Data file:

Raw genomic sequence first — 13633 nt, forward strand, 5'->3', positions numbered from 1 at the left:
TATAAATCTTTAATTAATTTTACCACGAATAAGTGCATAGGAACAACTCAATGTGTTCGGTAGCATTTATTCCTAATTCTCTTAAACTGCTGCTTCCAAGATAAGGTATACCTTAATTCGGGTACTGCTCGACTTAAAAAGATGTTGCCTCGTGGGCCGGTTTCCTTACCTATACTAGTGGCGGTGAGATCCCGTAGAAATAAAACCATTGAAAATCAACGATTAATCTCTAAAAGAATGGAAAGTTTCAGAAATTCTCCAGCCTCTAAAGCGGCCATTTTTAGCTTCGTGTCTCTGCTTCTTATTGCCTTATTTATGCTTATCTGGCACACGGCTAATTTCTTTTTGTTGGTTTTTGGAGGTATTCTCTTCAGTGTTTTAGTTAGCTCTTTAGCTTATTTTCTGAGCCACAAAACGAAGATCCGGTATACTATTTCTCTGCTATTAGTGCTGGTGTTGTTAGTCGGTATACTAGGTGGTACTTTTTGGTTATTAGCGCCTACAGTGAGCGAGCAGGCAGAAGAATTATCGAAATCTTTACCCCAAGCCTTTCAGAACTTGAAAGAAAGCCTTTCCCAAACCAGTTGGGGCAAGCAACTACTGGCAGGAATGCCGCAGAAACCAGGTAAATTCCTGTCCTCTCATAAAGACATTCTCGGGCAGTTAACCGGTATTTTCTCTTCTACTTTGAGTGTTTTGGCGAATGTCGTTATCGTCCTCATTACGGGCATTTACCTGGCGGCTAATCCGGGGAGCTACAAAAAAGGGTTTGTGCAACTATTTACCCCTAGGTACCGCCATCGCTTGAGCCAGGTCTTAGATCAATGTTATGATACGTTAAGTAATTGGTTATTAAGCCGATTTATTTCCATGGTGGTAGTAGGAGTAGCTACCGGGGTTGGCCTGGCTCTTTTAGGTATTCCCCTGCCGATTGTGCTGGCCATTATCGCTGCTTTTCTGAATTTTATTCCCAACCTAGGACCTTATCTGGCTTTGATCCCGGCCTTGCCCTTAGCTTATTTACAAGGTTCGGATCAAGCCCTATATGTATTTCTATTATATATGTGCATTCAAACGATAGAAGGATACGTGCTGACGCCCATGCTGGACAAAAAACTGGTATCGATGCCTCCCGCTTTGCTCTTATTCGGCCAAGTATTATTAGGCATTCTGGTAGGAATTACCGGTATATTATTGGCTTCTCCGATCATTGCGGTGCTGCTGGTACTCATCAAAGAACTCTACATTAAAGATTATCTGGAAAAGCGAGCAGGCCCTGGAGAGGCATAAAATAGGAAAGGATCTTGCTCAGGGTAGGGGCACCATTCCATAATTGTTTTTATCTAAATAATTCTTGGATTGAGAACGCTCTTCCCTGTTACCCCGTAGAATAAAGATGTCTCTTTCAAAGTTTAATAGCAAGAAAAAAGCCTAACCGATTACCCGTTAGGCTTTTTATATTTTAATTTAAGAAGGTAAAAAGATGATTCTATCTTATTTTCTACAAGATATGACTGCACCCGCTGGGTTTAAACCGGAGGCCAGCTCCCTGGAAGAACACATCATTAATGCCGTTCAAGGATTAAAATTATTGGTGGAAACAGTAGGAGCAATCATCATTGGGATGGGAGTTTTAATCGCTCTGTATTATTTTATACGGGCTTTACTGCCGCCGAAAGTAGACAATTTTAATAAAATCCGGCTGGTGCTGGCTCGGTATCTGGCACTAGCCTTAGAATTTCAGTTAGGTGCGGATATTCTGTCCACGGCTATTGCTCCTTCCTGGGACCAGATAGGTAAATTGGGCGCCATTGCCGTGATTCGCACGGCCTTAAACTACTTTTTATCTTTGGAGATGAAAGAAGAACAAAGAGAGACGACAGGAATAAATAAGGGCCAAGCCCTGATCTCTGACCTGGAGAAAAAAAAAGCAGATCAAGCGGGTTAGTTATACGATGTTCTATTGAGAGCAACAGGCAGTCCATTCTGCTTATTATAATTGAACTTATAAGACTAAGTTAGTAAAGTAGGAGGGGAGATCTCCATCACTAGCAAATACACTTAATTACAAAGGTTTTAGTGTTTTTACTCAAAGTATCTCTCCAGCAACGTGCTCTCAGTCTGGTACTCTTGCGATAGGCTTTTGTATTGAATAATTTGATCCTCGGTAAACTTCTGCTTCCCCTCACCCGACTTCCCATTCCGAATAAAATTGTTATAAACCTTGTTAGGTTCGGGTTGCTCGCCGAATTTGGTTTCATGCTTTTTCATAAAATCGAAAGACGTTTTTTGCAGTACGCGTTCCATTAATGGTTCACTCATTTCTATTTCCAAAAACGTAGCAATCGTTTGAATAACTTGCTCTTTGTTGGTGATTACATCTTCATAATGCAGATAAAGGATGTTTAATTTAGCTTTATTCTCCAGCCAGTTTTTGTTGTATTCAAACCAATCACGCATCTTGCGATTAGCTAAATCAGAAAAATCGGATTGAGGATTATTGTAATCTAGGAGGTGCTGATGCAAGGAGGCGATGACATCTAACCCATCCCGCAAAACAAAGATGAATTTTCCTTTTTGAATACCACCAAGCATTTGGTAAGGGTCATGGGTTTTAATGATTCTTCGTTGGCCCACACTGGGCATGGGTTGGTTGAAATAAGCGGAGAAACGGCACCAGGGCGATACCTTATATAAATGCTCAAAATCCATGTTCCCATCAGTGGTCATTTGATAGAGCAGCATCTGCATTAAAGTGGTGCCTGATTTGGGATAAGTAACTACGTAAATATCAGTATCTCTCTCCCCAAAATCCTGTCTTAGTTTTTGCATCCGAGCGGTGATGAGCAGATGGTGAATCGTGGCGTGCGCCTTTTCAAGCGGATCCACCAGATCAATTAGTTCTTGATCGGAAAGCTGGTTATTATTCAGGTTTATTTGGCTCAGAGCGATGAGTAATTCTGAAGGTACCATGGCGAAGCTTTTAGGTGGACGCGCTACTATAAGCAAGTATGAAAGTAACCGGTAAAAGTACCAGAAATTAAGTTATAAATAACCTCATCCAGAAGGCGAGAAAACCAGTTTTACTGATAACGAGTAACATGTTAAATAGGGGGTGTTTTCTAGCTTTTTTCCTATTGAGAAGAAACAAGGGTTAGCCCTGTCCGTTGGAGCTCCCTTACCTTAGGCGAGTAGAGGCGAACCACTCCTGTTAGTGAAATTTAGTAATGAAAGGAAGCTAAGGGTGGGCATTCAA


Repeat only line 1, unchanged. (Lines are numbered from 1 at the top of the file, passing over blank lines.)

Raw genomic sequence first — 13633 nt, forward strand, 5'->3', positions numbered from 1 at the left: